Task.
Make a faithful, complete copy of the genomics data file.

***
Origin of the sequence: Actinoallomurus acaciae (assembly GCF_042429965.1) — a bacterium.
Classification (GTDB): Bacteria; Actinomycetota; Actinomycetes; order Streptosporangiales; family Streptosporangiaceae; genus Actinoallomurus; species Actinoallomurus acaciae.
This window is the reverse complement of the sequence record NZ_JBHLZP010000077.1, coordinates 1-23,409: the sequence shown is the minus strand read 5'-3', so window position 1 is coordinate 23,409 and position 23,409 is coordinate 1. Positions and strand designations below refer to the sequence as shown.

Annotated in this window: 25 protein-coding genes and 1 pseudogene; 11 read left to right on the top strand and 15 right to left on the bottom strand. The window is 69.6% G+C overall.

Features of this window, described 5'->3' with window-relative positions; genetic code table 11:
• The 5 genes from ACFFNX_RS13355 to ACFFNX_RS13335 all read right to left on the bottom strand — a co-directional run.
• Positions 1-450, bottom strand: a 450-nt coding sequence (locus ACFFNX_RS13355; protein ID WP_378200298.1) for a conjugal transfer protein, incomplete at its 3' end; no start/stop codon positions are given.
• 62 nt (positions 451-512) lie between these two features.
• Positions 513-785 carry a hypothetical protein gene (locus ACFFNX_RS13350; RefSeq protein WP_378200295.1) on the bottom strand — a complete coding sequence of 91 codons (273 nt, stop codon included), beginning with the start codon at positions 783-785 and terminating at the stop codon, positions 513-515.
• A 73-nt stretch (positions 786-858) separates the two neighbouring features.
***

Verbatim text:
Origin of the sequence: Actinoallomurus acaciae (assembly GCF_042429965.1) — a bacterium.
Classification (GTDB): Bacteria; Actinomycetota; Actinomycetes; order Streptosporangiales; family Streptosporangiaceae; genus Actinoallomurus; species Actinoallomurus acaciae.
This window is the reverse complement of the sequence record NZ_JBHLZP010000077.1, coordinates 1-23,409: the sequence shown is the minus strand read 5'-3', so window position 1 is coordinate 23,409 and position 23,409 is coordinate 1. Positions and strand designations below refer to the sequence as shown.

Annotated in this window: 25 protein-coding genes and 1 pseudogene; 11 read left to right on the top strand and 15 right to left on the bottom strand. The window is 69.6% G+C overall.

Features of this window, described 5'->3' with window-relative positions; genetic code table 11:
• The 5 genes from ACFFNX_RS13355 to ACFFNX_RS13335 all read right to left on the bottom strand — a co-directional run.
• Positions 1-450, bottom strand: a 450-nt coding sequence (locus ACFFNX_RS13355; protein ID WP_378200298.1) for a conjugal transfer protein, incomplete at its 3' end; no start/stop codon positions are given.
• 62 nt (positions 451-512) lie between these two features.
• Positions 513-785 carry a hypothetical protein gene (locus ACFFNX_RS13350; RefSeq protein WP_378200295.1) on the bottom strand — a complete coding sequence of 91 codons (273 nt, stop codon included), beginning with the start codon at positions 783-785 and terminating at the stop codon, positions 513-515.
• A 73-nt stretch (positions 786-858) separates the two neighbouring features.